FDA Approves sNDA for Abuse Deterrent, Extended-Release Oxycodone


Xtampza showed a reduction in Drug Liking and Take Drug Again Visual Analogue Scale scores for both intact and chewed variations.

The US Food and Drug Administration has approved a supplemental new drug application (sNDA) for an abuse-deterrent, extended-release oxycodone formula (Xtampza, Collegium Pharmaceutical) for the management of severe pain that requires daily, long-term opioid treatment.

The approval resulted in 3 main changes to the label. Pharmacokinetic, comparative data for the extended-release drug will be added, showing a comparison with the abuse-deterrent version of oxycodone hydrochloride extended-release tablets (OxyCotin) and a control of oxycodone immediate release. It also adds results from a study examining the association between the extended-release and a lower mean in Drug Liking and Take Drug Again Visual Analogue Scale scores, as well as an oral abuse-deterrent claim.

“The data added to the Xtampza ER label has important implications for clinicians and patients when considering safety as well as abuse, misuse, and diversion,” said Jeff Gudin, MD, the director of Pain Management and Palliative Care at the Englewood Hospital and Medical Center in New Jersey, said in a statement. This approval comes on the heels of an announcement from FDA Commissioner Scott Gottlieb about possible strategies being explored by the agency to deter abuse and misuse of opioid medications.

In the study, the mean Drug Liking scores were statistically lower with the extended-release formula, both intact (68.8) and chewed (73.4), compared with oxycodone immediate release (81.8), and Take Drug Again Visual Analogue Scale scores were also lower, at 70.2 and 73.7 for intact and chewed extended release Xtampza, respectively, compared to 75.4 with crushed immediate-release oxycodone.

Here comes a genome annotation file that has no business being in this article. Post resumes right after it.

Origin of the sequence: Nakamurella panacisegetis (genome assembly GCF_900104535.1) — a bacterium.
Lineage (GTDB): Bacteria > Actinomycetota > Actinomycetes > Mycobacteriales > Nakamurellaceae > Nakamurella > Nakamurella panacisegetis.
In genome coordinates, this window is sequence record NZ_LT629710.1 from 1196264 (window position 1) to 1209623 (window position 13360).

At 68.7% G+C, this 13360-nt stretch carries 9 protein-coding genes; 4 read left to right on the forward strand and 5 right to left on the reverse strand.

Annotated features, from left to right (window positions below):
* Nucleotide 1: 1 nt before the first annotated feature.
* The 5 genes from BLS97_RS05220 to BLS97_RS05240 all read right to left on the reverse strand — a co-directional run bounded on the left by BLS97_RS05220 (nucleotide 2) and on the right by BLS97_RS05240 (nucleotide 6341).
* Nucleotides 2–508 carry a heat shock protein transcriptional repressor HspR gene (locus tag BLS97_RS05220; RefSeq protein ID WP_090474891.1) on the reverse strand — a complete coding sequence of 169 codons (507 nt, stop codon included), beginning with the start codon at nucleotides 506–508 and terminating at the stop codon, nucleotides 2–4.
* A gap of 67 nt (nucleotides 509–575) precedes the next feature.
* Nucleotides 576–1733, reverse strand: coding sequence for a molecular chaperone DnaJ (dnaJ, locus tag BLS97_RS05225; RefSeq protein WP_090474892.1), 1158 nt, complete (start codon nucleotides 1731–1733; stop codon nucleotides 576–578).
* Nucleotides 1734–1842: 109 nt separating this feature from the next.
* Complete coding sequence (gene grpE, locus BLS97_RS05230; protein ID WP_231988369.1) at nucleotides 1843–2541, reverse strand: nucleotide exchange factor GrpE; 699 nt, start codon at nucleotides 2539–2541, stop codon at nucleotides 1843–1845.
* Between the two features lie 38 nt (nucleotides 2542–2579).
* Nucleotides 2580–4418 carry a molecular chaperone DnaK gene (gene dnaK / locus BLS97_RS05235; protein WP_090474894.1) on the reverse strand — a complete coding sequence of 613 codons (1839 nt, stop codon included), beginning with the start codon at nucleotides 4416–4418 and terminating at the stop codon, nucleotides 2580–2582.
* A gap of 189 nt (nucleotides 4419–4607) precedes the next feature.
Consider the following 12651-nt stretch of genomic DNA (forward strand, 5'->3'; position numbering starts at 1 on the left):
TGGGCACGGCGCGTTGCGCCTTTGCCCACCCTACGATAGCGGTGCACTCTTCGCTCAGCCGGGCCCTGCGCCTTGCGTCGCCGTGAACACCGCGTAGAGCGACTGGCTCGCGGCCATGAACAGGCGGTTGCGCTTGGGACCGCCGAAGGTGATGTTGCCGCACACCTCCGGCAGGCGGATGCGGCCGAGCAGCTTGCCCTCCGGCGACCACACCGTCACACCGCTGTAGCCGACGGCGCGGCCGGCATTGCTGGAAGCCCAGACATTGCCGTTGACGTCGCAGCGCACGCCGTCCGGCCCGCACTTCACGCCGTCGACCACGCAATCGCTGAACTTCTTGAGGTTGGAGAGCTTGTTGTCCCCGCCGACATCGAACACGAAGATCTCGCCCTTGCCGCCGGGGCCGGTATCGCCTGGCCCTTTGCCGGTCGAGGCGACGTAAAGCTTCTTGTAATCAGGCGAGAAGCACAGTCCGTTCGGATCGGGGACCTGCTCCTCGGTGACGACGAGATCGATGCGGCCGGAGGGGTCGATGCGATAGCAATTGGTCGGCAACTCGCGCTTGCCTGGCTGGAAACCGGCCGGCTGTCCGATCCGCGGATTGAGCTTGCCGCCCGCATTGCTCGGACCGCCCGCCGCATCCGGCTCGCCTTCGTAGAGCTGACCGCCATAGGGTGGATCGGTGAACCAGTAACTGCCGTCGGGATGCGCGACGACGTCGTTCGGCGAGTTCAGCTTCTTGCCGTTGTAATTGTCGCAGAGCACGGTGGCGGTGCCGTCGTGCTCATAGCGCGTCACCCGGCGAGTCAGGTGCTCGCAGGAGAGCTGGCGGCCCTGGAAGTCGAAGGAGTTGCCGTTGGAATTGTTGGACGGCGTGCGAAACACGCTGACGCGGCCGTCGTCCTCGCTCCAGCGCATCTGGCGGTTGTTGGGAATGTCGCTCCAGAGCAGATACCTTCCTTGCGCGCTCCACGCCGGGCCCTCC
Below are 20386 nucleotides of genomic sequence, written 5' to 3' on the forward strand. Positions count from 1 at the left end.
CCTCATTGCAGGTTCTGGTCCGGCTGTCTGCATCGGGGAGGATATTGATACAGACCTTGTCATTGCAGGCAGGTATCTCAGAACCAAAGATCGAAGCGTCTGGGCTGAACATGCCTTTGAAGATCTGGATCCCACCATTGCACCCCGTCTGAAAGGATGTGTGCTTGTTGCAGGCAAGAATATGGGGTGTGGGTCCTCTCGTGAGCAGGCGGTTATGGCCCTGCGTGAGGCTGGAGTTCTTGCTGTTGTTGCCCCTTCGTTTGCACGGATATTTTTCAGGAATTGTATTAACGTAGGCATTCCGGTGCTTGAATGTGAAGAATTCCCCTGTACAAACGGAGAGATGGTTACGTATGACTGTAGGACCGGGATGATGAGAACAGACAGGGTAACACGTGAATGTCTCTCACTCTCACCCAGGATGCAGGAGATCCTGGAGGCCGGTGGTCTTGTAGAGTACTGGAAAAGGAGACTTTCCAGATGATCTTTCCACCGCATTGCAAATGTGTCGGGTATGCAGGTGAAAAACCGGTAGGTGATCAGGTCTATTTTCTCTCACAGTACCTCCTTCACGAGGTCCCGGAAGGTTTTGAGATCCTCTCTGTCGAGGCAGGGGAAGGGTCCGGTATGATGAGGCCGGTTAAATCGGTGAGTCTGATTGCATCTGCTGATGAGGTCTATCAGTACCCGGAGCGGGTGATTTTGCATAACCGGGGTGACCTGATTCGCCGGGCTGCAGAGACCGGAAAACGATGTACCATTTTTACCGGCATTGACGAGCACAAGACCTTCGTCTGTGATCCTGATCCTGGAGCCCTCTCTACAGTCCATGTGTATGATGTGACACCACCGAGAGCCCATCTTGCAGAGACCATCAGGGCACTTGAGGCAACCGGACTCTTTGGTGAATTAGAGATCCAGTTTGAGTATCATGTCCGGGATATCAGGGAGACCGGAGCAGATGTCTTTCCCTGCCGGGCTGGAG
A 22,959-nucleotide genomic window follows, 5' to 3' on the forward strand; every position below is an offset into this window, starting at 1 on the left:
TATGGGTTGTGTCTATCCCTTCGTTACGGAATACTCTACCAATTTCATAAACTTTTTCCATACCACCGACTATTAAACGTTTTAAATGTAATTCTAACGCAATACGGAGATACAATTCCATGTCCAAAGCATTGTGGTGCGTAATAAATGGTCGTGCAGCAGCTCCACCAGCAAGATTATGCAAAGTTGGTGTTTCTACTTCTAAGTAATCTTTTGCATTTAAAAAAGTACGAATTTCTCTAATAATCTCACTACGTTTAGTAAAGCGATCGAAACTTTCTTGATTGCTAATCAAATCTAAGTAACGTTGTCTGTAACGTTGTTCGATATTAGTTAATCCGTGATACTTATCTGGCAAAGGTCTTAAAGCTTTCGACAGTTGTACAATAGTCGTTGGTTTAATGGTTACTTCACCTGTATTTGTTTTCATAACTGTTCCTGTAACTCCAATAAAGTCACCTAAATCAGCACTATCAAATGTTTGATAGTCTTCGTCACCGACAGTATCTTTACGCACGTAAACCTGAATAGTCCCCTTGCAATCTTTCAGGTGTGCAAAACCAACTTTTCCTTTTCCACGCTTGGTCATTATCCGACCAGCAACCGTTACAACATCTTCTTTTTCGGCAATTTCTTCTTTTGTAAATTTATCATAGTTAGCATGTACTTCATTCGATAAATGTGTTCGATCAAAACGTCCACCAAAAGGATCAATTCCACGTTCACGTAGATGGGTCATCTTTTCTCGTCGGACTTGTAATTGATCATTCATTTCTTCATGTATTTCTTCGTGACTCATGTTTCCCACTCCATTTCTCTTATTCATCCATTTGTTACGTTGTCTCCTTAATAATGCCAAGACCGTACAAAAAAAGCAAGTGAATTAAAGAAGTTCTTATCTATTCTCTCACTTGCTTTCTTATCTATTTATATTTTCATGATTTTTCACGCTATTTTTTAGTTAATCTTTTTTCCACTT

The extended-release formula is the first from Collegium that utilizes DETERx technology. The drug will be reserved for sole use by patients that otherwise do not have adequate alternatives to opioids to provide the necessary pain management.

The most common adverse events (AEs) experienced by patients in clinical trials were nausea (16.6%), headache (13.9%), constipation (13%), somnolence (8.8%), pruritus (7.4%), vomiting (6.4%), and dizziness (5.7%).

“The FDA approval of the sNDA is a major milestone for Collegium. With the addition of comparative pharmacokinetic data with OxyContin and an oral abuse-deterrent claim, Xtampza ER is the only single agent oxycodone with oral, intranasal and intravenous abuse-deterrent labeling,” Michael Heffernan, the CEO of Collegium, said in a statement. “Collegium is committed to supporting responsible, appropriate opioid prescribing for only those patients suffering from chronic pain who don’t have alternative non-opioid treatment options.”

In a similar breadth, earlier this month, Braeburn Pharmaceuticals announced the FDA's Psychopharmacologic Drugs Advisory Committee and the Drug Safety and Risk Management Advisory Committee voted to jointly recommend the approval of CAM2030, a therapy for adults with opioid use disorder (OUD).

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